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Introduction: Ethiopia - Promise and Peril

In 1974 the "3,000" year-old reign of the descendants of Solomon and Sheba, personified in the "Lion of Judah" Emperor Haile Selassie I, was replaced by a national committee of military men, junior and noncommissioned officers known as the Dergue. In 1991, after a mere seventeen years in control, the Dergue - led since 1977 by Colonel Mengistu Haile Mariam - was replaced by a revolutionary coalition still holding power as a transitional government, the Ethiopian People's Revolutionary Democratic Front (EPRDF). The EPRDF, pledged to holding national elections in 1994, has already seen two major coalition members break away: the Oromo Liberation Front (OLF), representing Ethiopia's largest tribe, and the Eritrean People's Liberation Front (EPLF), seceding the province of Eritrea from Ethiopia. In 1992 Ethiopia was ranked "85" on the World Misery Scale - in the bottom fifteen percent, on a par with Haiti, Somalia, Angola and Laos.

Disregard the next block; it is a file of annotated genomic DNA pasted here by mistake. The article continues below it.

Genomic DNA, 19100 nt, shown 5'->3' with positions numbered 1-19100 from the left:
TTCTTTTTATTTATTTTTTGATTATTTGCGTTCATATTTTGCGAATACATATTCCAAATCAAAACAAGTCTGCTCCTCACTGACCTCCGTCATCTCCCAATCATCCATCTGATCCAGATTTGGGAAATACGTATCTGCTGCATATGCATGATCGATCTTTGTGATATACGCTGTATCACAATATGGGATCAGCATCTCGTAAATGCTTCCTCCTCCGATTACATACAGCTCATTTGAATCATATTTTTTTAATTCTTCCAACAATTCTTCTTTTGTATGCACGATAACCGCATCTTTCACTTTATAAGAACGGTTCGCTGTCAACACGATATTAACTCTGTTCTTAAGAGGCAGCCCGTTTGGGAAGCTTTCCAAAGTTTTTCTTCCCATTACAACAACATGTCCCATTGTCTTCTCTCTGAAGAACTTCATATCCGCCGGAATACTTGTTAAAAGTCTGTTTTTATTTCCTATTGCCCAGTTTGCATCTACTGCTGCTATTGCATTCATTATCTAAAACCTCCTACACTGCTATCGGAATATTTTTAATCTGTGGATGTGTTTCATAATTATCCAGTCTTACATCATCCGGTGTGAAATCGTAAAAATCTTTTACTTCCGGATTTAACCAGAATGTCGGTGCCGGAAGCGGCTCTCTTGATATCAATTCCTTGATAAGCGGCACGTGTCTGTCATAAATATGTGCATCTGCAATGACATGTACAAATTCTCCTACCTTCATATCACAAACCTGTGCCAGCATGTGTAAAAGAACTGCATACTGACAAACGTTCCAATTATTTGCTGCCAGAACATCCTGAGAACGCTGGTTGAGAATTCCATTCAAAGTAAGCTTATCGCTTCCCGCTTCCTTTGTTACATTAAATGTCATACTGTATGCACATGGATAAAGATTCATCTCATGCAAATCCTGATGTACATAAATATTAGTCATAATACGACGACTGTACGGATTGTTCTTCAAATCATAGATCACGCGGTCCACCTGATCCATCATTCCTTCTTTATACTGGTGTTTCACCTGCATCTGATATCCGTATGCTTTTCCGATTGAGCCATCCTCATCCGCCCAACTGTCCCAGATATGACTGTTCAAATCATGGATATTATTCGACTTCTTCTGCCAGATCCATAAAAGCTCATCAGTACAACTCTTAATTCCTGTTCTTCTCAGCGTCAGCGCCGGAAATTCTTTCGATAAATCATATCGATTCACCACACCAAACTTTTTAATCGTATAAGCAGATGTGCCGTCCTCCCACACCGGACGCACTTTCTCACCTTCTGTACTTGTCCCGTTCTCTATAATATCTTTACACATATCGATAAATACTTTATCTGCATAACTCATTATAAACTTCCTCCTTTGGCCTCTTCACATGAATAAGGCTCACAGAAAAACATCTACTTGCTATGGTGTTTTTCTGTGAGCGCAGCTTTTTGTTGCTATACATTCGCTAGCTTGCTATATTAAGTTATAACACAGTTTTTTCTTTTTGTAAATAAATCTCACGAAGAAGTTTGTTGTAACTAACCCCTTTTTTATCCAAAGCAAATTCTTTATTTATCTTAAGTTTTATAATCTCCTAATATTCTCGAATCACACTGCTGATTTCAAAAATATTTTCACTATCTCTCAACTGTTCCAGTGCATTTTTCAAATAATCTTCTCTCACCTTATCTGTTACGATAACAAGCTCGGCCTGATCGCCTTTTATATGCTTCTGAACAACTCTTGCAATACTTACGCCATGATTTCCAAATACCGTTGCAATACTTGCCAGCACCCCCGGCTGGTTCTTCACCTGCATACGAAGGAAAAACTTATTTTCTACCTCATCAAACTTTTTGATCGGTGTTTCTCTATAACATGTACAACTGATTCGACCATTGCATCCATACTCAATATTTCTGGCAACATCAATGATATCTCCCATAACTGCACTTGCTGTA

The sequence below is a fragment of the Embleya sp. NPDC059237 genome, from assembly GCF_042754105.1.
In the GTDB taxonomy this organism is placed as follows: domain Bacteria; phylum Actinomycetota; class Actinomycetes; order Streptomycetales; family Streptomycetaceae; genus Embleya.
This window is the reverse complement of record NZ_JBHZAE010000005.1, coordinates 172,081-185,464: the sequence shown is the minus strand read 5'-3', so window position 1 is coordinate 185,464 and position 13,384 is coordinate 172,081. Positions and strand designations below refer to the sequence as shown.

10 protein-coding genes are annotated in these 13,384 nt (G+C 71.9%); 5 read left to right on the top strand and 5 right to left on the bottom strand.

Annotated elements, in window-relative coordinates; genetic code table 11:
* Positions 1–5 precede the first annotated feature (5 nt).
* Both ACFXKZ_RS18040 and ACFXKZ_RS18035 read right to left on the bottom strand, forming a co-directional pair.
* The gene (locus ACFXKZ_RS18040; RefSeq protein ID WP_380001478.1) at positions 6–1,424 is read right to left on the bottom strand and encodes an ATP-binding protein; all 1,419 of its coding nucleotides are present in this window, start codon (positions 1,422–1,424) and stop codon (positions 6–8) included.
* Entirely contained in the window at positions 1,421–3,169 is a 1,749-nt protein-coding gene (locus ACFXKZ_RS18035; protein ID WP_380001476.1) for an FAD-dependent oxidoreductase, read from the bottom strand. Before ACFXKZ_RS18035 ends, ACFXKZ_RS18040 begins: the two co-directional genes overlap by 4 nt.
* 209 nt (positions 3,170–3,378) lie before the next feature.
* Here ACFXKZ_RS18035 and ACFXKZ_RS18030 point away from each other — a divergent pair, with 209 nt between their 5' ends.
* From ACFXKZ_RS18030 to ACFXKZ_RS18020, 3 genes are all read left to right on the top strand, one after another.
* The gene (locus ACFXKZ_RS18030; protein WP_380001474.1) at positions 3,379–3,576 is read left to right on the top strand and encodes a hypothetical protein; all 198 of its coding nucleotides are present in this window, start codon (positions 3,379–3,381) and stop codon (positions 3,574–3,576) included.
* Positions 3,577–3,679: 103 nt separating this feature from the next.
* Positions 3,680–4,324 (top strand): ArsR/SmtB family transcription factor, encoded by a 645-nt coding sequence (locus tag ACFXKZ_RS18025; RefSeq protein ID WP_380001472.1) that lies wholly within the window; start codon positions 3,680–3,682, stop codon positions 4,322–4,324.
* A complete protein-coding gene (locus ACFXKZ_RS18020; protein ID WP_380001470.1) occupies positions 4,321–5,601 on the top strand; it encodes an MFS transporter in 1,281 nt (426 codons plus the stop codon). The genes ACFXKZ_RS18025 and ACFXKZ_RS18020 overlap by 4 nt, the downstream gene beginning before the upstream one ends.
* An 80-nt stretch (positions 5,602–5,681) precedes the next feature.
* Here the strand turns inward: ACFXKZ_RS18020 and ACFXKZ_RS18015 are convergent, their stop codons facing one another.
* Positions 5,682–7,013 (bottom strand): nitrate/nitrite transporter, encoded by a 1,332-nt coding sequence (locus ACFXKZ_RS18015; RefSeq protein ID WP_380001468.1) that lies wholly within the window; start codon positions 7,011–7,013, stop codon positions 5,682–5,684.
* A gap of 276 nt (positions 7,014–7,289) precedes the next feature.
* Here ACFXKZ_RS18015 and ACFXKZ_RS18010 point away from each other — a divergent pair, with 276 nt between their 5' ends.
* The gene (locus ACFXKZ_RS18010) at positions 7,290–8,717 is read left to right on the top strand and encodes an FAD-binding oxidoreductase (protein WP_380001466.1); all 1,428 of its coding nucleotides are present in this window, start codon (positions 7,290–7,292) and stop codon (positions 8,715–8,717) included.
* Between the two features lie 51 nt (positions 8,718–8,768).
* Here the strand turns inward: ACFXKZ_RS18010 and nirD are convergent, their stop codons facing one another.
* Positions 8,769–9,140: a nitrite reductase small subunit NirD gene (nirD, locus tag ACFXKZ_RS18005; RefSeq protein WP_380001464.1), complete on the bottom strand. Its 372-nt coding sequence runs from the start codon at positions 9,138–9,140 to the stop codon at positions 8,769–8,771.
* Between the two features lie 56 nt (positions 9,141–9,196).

This thumbnail sketch of contemporary Ethiopia points to both the tragedy - and the challenge - of the region. The Horn of Africa nations, of which Ethiopia is prominent, have been in the eyes of the world for over a decade now as the homelands of drought, famine and civil war. Eastern neighbor Somalia is currently occupied by United Nations peacekeeping troops attempting to keep the lines of humanitarian aid from being attacked by pillaging warlords. Western neighbor Sudan is witnessing an Iranian-backed Muslim government's program of annihilation visited upon its own population's Christian and animist minorities living along the border areas. Yet within Ethiopia, for all the tensions inherent in its transitional state of government, there is relative peace and potential for recovery. The EPRDF government is pledged to conciliation with the breakaway Oromo and Eritrean groups; in stark contrast to the Dergue, it has so far prevented large-scale repr...

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Ethiopia. (1969, December 31). In Retrieved 15:54, October 01, 2020, from